Data was deservedly championed during this session as a form of information that plays an important role in helping to deepen our understanding of the nature of problems, as well as inspiring new frameworks to evaluate and measure our impact, but the funders spoke most eloquently about the need to shift our knowing process toward collaborative knowledge and evaluation — or as Allyson Hewitt later summarized: to focus on “exercising our collective muscle.”

Each funder celebrated how new data platforms — such as Vital Signs and the Canadian Index of Wellbeing — have powerfully reimagined how we can identify key issues facing Canadians and coordinate to address them. But to get to vibrant communities, what Rahul, Andrea and Stephen cumulatively knew was:

  • It’s important to have a narrative that speaks to collaborative outcomes and impact

  • Change happens when a new set of people are invited to participate and lead

  • Measurement may have to be innovative/creative to honour emergent process, community vision, new voices, and/or self-determined outcomes, i.e. Development Evaluation

  • It isn’t what gets measured that gets done, it is what gets funded that gets done

  • We cannot abandon important things just because they are hard to measure

  • Collaboration is key to achieve the impact needed

In the other words, the complex work of nurturing vibrant communities goes beyond sharing our knowledge to knowing each other, knowing how to collaborate, knowing our common values, knowing a common language (or discourse), knowing how to include people and cast the net farther, knowing how to live with vulnerability, knowing how to see and hold what is hard to measure, knowing that we won’t always get it right, and knowing that our collective impact will be greater than our individual efforts and that it is worth it to try, even when uncertainty clouds the way.

This is the power of community knowledge: our lived experience of learning, listening, trying, succeeding, failing and opening up emboldens us to work together. This is the story that the three funders wove together. This is what CKX was all about.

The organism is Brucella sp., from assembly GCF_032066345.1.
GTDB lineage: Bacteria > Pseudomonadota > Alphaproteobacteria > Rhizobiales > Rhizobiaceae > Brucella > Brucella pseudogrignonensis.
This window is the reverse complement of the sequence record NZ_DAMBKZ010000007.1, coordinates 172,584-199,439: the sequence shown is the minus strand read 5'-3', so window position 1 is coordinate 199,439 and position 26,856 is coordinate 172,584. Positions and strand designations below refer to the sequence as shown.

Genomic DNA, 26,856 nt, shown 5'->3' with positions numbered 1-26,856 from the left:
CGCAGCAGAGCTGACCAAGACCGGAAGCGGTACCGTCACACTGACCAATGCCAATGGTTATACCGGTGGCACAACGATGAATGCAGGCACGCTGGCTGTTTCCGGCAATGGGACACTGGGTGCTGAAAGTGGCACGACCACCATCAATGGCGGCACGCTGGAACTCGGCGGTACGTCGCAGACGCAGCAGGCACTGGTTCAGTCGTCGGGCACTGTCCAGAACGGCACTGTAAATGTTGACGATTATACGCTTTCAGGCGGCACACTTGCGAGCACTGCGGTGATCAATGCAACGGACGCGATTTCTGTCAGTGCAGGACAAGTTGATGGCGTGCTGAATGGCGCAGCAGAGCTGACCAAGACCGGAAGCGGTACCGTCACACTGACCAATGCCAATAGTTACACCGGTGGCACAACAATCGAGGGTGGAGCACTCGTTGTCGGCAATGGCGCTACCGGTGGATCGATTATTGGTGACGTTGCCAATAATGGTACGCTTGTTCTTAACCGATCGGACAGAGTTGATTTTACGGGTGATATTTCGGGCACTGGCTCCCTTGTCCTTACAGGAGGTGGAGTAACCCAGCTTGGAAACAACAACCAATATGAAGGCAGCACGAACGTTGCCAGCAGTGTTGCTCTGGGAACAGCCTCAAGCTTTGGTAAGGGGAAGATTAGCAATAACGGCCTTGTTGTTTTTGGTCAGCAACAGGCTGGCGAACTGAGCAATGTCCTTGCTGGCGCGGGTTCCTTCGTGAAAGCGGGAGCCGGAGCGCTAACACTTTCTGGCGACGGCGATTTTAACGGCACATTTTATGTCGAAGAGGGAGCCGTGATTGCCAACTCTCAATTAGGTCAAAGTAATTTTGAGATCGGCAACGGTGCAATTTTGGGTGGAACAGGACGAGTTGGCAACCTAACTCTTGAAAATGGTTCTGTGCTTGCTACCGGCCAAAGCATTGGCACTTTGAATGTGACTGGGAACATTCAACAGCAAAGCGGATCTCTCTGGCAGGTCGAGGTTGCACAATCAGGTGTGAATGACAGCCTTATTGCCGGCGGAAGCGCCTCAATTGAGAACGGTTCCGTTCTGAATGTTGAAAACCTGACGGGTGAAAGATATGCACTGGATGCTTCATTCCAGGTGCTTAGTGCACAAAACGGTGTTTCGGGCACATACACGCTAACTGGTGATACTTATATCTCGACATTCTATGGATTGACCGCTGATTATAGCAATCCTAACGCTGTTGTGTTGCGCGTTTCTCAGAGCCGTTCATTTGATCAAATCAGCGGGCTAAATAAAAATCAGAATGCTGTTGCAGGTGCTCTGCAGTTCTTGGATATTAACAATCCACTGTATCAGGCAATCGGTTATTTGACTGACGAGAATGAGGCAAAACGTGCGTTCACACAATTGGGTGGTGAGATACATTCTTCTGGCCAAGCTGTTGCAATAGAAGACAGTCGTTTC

Services to the public and a new role for business

SiG Note: This article was originally published on the Conferedation of British Industry’s Public Services Network forum on 1 October, 2014 and on Collaborate on 13 October, 2014. It has been cross-posted with permission from the authors.

Lord Victor Adebowale

Public services is too narrow a concept to capture the shift that government and the policy world need to make. Instead, we need to be talking about ‘services to the public,’ and re-thinking all of our roles within a new delivery landscape.

This might not sound controversial, but the consequences are. They could re-shape the public services market and the role of business in society. Here are three reasons why, three starting points for reform, and three things business should be doing about it.

1. The Landscape is getting more complex

The operating context for public services is becoming increasingly complex — both in terms of the scope of social need and demand, and the means through which these needs can be addressed. Our work with the Institute for Government found that, in areas of multiple or complex social need, commissioning arrangements are often undermined by a lack of proper citizen engagement and can be distorted by payment mechanisms that one provider called “blunt instruments” designed to control cost and shift risk to the detriment of citizens. Those with the most complex and pressing needs can be affected most.

2. Managing demand needs a whole-of-market approach

Our research suggests that around 75% of citizens think that government has a role to play in improving living standards, finding a decent place to live, and being in meaningful work. Yet government is only one player in a diverse market, and traditional service solutions are clearly not enough. We need to work across the sectors to find better ways of meeting demand upstream, with business in particular playing a stronger and more socially aware role supporting employment, mobility, and new enterprise within communities. The JRF’s Julia Unwin argues that the high street is, in some senses, becoming the new front-line of public services. She points to a broader truth about our shared responsibility for identifying and meeting social need.